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Date: 06/03/2019 | By: Simon Baldwin

This article on Exit was published by St. James’s Place Wealth Management and full article can be read here

Selling your business can feel like a big weight off your mind, but you still need to work out what to do with the money.

Success comes with its own challenges.

It can take many years of struggling to grow your business before it gets to the point you can sell it for what you hoped on exit.

Yet getting it to that point is only part of the challenge. The next step is making sure you and your family can enjoy the benefits for many decades to come. But how?

Don’t be afraid to ask

Building up a business generally requires very different skills to selling it, and success with the former may well provide only limited help with the latter. Before you even sell your business, you need to be sure that you’ve done all the necessary tax planning. Otherwise you could lose out unnecessarily.

Once the exit sale has gone through, the question is what to do with the money. Leaving it in the bank will probably see it grow only very slowly; in fact, it may well cause the value to go down over time, due to low interest rates and the effect of inflation.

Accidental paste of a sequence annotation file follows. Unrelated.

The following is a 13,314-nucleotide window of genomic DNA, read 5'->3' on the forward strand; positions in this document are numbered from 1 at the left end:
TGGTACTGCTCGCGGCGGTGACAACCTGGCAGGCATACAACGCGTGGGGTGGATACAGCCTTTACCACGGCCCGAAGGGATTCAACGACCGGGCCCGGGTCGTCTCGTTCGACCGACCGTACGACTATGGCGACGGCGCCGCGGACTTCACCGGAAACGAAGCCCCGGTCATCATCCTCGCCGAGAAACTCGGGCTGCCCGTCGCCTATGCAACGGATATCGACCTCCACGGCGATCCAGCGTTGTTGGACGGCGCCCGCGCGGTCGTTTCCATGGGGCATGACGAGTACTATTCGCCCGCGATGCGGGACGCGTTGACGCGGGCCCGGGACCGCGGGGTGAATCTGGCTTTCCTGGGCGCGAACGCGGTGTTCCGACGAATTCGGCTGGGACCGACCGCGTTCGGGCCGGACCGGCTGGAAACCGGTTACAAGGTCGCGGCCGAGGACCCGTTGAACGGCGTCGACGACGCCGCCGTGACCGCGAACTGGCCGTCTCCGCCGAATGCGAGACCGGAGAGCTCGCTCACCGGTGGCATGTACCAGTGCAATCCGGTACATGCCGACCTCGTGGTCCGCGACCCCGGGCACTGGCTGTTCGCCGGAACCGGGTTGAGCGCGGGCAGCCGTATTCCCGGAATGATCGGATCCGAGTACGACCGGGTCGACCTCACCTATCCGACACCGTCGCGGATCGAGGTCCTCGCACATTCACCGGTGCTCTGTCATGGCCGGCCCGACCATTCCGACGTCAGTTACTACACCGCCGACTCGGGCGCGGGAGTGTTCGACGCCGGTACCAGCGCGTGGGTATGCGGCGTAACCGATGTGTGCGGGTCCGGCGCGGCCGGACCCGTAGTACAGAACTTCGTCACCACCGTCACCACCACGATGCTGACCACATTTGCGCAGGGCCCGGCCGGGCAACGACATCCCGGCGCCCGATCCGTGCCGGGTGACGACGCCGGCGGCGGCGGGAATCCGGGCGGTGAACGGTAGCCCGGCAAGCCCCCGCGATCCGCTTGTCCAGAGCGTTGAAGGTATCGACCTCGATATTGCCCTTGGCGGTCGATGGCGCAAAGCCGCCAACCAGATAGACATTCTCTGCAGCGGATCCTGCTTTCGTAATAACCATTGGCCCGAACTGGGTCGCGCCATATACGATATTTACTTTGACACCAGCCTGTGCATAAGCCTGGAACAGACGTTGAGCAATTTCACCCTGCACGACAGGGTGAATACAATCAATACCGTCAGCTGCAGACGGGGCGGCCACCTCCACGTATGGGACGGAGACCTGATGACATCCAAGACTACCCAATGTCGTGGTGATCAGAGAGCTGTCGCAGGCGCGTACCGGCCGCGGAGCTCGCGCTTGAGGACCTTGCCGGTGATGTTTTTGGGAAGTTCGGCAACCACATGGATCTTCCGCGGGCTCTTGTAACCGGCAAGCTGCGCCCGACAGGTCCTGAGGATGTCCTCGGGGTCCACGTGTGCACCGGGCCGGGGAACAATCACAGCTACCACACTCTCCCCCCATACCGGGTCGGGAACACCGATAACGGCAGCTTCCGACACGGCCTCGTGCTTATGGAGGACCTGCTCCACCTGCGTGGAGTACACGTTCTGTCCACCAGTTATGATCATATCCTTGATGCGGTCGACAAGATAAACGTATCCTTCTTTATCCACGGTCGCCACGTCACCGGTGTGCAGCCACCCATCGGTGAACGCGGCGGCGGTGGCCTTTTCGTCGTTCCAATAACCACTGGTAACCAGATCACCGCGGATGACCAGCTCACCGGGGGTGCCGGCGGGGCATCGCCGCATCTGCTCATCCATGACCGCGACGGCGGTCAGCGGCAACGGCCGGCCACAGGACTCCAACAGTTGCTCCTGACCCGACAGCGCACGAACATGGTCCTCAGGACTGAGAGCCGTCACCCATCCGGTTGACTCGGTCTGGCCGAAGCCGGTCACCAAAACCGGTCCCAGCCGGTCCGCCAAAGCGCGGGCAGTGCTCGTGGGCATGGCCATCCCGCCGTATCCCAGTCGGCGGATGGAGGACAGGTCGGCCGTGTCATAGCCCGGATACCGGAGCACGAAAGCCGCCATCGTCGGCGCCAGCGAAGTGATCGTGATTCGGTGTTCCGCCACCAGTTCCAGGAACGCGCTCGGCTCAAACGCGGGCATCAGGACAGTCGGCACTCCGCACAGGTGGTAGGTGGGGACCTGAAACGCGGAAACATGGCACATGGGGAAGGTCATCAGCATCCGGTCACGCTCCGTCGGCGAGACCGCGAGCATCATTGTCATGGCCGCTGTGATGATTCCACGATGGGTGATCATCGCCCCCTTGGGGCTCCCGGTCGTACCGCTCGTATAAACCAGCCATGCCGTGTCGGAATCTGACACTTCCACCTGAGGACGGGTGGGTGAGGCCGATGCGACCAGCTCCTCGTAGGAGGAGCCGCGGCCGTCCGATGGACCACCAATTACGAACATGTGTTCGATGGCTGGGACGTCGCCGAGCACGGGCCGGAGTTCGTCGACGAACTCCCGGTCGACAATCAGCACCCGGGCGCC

That means you might want to invest at least some of the money.

“You may have invested every single penny into your business and so don’t have a great deal of experience in making personal investments,” says Steven Lea of St. James’s Place Wealth Management. “Now, almost overnight you might have several million in that account. A professional adviser will be able to help you carefully manage this nest egg.”

You may still need some income, which will mean either staying in work or ensuring you’re able to draw the right income from the sale money. After all, you’ll no longer receive any income the business used to provide for you.

“It is important to consider different types of tax wrappers, so you have the flexibility to draw your income tax-efficiently,” says Steven. “You may also decide to gift part of your wealth to your children or grandchildren but would still like some control over the gift. You might consider a discretionary trust*, which has the added advantage of reducing the burden of inheritance tax on your estates, which might otherwise be considerable.”

The rest of the article can be viewed here